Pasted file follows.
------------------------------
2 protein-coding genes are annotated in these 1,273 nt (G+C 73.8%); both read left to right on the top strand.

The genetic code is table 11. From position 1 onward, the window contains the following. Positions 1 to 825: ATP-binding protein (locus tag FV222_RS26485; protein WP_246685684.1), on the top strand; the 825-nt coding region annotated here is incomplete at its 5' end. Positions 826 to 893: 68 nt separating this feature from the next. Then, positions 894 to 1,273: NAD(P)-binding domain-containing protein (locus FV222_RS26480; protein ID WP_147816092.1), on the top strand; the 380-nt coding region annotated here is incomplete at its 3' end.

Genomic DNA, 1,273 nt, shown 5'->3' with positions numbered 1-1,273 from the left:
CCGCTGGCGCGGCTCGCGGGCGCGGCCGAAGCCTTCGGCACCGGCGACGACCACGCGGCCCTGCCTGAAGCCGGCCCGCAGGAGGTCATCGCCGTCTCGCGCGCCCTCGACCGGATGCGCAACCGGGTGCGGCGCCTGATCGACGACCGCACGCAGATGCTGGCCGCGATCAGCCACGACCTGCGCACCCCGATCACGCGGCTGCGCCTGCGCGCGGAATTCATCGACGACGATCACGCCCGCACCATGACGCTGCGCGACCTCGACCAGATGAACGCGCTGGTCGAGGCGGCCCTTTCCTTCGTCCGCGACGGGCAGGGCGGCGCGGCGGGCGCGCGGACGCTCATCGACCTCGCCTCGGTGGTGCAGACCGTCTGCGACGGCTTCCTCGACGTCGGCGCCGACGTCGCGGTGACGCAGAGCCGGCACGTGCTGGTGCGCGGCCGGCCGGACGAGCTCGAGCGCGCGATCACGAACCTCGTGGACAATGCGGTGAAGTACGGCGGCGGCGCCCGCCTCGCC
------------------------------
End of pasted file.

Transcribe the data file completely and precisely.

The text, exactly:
2 protein-coding genes are annotated in these 1,273 nt (G+C 73.8%); both read left to right on the top strand.

The genetic code is table 11. From position 1 onward, the window contains the following. Positions 1 to 825: ATP-binding protein (locus tag FV222_RS26485; protein WP_246685684.1), on the top strand; the 825-nt coding region annotated here is incomplete at its 5' end. Positions 826 to 893: 68 nt separating this feature from the next. Then, positions 894 to 1,273: NAD(P)-binding domain-containing protein (locus FV222_RS26480; protein ID WP_147816092.1), on the top strand; the 380-nt coding region annotated here is incomplete at its 3' end.

Genomic DNA, 1,273 nt, shown 5'->3' with positions numbered 1-1,273 from the left:
CCGCTGGCGCGGCTCGCGGGCGCGGCCGAAGCCTTCGGCACCGGCGACGACCACGCGGCCCTGCCTGAAGCCGGCCCGCAGGAGGTCATCGCCGTCTCGCGCGCCCTCGACCGGATGCGCAACCGGGTGCGGCGCCTGATCGACGACCGCACGCAGATGCTGGCCGCGATCAGCCACGACCTGCGCACCCCGATCACGCGGCTGCGCCTGCGCGCGGAATTCATCGACGACGATCACGCCCGCACCATGACGCTGCGCGACCTCGACCAGATGAACGCGCTGGTCGAGGCGGCCCTTTCCTTCGTCCGCGACGGGCAGGGCGGCGCGGCGGGCGCGCGGACGCTCATCGACCTCGCCTCGGTGGTGCAGACCGTCTGCGACGGCTTCCTCGACGTCGGCGCCGACGTCGCGGTGACGCAGAGCCGGCACGTGCTGGTGCGCGGCCGGCCGGACGAGCTCGAGCGCGCGATCACGAACCTCGTGGACAATGCGGTGAAGTACGGCGGCGGCGCCCGCCTCGCC